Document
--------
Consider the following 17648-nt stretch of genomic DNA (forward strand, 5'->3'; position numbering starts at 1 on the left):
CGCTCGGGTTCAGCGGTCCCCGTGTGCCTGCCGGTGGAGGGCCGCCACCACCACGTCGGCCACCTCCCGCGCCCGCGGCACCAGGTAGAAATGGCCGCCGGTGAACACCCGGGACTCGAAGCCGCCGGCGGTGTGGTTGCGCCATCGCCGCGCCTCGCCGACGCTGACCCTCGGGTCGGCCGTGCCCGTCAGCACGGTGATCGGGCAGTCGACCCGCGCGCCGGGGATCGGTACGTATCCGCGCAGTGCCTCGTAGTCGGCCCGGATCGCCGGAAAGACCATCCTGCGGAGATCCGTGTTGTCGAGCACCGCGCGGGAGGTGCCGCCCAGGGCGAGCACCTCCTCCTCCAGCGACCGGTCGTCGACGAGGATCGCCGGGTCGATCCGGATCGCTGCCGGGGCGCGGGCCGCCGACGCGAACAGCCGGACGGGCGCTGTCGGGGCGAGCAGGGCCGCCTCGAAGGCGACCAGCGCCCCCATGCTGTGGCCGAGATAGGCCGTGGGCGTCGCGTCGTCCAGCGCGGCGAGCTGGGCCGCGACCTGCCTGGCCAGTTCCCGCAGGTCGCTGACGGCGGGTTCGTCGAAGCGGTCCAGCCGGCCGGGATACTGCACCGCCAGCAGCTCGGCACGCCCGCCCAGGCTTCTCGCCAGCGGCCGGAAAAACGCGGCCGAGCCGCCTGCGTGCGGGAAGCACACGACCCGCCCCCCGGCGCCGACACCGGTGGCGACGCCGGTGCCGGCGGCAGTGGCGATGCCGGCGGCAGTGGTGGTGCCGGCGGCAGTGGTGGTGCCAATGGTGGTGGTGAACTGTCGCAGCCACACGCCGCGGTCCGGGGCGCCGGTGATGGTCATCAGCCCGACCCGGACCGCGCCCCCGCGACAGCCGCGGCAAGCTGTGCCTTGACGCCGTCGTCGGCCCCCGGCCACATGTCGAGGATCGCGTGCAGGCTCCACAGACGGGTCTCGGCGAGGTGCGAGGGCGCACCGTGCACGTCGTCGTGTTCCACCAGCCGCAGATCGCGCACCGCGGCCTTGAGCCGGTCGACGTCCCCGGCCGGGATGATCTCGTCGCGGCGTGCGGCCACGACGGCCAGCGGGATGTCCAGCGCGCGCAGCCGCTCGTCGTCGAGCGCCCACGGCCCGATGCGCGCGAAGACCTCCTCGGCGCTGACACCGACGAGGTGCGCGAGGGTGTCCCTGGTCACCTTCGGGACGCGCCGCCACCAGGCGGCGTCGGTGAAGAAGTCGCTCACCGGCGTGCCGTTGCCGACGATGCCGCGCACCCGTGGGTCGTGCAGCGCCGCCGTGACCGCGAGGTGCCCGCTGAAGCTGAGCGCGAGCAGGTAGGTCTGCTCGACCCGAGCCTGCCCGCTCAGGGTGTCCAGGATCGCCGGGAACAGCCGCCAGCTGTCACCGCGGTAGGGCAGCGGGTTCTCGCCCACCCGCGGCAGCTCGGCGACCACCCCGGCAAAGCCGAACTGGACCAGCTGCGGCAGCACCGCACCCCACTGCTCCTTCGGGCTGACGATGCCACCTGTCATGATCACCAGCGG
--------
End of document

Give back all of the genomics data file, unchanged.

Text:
Consider the following 17648-nt stretch of genomic DNA (forward strand, 5'->3'; position numbering starts at 1 on the left):
CGCTCGGGTTCAGCGGTCCCCGTGTGCCTGCCGGTGGAGGGCCGCCACCACCACGTCGGCCACCTCCCGCGCCCGCGGCACCAGGTAGAAATGGCCGCCGGTGAACACCCGGGACTCGAAGCCGCCGGCGGTGTGGTTGCGCCATCGCCGCGCCTCGCCGACGCTGACCCTCGGGTCGGCCGTGCCCGTCAGCACGGTGATCGGGCAGTCGACCCGCGCGCCGGGGATCGGTACGTATCCGCGCAGTGCCTCGTAGTCGGCCCGGATCGCCGGAAAGACCATCCTGCGGAGATCCGTGTTGTCGAGCACCGCGCGGGAGGTGCCGCCCAGGGCGAGCACCTCCTCCTCCAGCGACCGGTCGTCGACGAGGATCGCCGGGTCGATCCGGATCGCTGCCGGGGCGCGGGCCGCCGACGCGAACAGCCGGACGGGCGCTGTCGGGGCGAGCAGGGCCGCCTCGAAGGCGACCAGCGCCCCCATGCTGTGGCCGAGATAGGCCGTGGGCGTCGCGTCGTCCAGCGCGGCGAGCTGGGCCGCGACCTGCCTGGCCAGTTCCCGCAGGTCGCTGACGGCGGGTTCGTCGAAGCGGTCCAGCCGGCCGGGATACTGCACCGCCAGCAGCTCGGCACGCCCGCCCAGGCTTCTCGCCAGCGGCCGGAAAAACGCGGCCGAGCCGCCTGCGTGCGGGAAGCACACGACCCGCCCCCCGGCGCCGACACCGGTGGCGACGCCGGTGCCGGCGGCAGTGGCGATGCCGGCGGCAGTGGTGGTGCCGGCGGCAGTGGTGGTGCCAATGGTGGTGGTGAACTGTCGCAGCCACACGCCGCGGTCCGGGGCGCCGGTGATGGTCATCAGCCCGACCCGGACCGCGCCCCCGCGACAGCCGCGGCAAGCTGTGCCTTGACGCCGTCGTCGGCCCCCGGCCACATGTCGAGGATCGCGTGCAGGCTCCACAGACGGGTCTCGGCGAGGTGCGAGGGCGCACCGTGCACGTCGTCGTGTTCCACCAGCCGCAGATCGCGCACCGCGGCCTTGAGCCGGTCGACGTCCCCGGCCGGGATGATCTCGTCGCGGCGTGCGGCCACGACGGCCAGCGGGATGTCCAGCGCGCGCAGCCGCTCGTCGTCGAGCGCCCACGGCCCGATGCGCGCGAAGACCTCCTCGGCGCTGACACCGACGAGGTGCGCGAGGGTGTCCCTGGTCACCTTCGGGACGCGCCGCCACCAGGCGGCGTCGGTGAAGAAGTCGCTCACCGGCGTGCCGTTGCCGACGATGCCGCGCACCCGTGGGTCGTGCAGCGCCGCCGTGACCGCGAGGTGCCCGCTGAAGCTGAGCGCGAGCAGGTAGGTCTGCTCGACCCGAGCCTGCCCGCTCAGGGTGTCCAGGATCGCCGGGAACAGCCGCCAGCTGTCACCGCGGTAGGGCAGCGGGTTCTCGCCCACCCGCGGCAGCTCGGCGACCACCCCGGCAAAGCCGAACTGGACCAGCTGCGGCAGCACCGCACCCCACTGCTCCTTCGGGCTGACGATGCCACCTGTCATGATCACCAGCGG